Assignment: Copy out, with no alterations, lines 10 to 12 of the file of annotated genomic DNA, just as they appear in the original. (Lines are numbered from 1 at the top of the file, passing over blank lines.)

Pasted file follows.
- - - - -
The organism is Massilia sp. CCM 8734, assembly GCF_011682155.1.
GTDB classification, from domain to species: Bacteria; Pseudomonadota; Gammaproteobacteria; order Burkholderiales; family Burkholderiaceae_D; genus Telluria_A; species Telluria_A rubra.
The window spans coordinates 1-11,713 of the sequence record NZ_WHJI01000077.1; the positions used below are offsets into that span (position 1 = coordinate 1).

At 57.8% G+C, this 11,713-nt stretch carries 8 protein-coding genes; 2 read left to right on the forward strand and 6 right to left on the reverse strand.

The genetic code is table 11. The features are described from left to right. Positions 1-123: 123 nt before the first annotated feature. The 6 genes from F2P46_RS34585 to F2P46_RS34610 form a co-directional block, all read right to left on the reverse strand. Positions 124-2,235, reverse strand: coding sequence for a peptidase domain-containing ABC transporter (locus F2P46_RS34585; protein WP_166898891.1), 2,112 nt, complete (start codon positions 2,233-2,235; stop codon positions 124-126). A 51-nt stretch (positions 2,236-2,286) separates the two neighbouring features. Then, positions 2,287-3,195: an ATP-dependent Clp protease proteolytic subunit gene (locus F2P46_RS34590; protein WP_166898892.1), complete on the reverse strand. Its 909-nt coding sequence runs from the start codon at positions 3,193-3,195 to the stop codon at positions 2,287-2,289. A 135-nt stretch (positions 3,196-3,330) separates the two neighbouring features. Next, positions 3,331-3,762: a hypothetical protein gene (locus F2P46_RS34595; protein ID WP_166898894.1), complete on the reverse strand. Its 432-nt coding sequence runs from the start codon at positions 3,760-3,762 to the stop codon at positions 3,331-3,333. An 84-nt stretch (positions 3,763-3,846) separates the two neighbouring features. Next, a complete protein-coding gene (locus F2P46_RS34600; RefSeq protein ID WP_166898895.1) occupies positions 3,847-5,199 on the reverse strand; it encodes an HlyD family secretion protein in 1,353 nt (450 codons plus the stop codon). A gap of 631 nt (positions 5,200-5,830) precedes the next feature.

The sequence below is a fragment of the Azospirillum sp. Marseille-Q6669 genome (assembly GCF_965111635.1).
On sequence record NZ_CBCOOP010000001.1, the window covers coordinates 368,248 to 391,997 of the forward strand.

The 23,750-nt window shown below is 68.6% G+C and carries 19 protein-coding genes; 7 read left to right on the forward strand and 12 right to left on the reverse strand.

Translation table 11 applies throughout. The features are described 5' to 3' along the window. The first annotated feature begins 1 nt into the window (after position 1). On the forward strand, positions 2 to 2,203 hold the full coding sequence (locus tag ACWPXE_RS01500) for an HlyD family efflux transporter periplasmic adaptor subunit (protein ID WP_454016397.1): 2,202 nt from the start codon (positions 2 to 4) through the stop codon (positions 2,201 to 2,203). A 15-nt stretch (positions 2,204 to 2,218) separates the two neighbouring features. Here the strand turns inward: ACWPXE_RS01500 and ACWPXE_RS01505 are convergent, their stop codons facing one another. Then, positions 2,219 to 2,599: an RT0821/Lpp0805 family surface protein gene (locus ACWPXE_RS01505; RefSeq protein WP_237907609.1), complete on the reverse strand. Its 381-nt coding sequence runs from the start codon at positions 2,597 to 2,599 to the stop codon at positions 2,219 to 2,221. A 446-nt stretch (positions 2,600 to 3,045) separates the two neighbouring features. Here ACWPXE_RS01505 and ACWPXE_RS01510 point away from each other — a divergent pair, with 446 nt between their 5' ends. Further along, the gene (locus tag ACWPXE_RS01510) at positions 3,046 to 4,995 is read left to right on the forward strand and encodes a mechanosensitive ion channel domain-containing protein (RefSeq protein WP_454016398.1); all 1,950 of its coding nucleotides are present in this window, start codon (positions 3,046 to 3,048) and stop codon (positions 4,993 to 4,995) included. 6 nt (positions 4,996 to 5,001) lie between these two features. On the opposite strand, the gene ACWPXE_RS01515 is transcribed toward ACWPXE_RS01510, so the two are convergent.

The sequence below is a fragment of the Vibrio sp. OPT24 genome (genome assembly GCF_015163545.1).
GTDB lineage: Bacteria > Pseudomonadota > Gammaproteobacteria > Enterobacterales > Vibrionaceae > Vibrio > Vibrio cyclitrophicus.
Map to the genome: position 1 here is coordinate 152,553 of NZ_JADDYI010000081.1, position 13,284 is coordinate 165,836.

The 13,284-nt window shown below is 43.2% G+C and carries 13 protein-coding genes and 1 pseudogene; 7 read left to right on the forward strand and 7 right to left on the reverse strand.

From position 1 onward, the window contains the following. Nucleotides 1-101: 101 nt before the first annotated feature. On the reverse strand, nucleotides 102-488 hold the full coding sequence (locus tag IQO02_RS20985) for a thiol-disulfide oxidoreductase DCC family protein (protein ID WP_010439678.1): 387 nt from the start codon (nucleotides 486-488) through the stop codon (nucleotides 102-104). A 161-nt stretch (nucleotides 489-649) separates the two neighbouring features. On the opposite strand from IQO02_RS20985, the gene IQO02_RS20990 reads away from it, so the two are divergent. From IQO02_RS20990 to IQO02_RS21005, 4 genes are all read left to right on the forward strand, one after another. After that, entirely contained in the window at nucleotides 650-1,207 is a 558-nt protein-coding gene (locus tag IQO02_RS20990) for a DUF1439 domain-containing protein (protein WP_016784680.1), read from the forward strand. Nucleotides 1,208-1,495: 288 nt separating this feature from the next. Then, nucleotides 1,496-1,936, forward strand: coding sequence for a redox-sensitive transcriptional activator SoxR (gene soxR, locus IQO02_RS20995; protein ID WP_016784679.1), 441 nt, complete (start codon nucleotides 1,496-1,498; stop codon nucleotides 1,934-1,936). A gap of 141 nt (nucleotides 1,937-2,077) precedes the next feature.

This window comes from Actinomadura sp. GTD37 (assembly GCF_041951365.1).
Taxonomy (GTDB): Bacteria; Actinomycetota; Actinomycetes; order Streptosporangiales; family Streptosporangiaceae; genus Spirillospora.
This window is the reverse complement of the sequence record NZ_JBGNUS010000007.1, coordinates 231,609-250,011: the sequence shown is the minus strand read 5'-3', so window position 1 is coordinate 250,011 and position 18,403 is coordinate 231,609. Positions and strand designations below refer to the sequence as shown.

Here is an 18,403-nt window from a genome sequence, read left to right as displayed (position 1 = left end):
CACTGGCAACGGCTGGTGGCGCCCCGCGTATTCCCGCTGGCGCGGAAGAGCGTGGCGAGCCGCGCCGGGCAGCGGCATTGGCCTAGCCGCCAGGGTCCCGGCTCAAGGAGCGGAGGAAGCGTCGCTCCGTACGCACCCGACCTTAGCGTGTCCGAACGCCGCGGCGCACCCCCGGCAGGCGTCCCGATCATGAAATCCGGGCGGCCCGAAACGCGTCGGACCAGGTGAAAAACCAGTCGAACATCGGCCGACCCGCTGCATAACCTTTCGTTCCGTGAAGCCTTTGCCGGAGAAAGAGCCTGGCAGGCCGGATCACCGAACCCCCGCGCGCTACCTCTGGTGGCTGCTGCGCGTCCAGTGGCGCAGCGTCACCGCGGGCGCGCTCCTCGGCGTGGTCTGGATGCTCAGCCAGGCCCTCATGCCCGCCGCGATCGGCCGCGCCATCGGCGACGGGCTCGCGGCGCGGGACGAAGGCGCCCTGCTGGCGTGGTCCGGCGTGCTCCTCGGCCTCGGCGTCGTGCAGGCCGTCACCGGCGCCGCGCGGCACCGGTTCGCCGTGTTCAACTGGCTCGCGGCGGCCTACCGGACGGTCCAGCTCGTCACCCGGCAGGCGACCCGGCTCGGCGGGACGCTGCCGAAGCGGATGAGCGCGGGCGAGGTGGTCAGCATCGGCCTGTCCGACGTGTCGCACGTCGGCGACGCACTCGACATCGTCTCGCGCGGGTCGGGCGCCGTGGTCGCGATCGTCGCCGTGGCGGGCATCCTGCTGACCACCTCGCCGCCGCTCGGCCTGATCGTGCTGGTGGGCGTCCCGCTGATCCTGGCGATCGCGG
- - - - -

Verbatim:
The sequence below is a fragment of the Vibrio sp. OPT24 genome (genome assembly GCF_015163545.1).
GTDB lineage: Bacteria > Pseudomonadota > Gammaproteobacteria > Enterobacterales > Vibrionaceae > Vibrio > Vibrio cyclitrophicus.
Map to the genome: position 1 here is coordinate 152,553 of NZ_JADDYI010000081.1, position 13,284 is coordinate 165,836.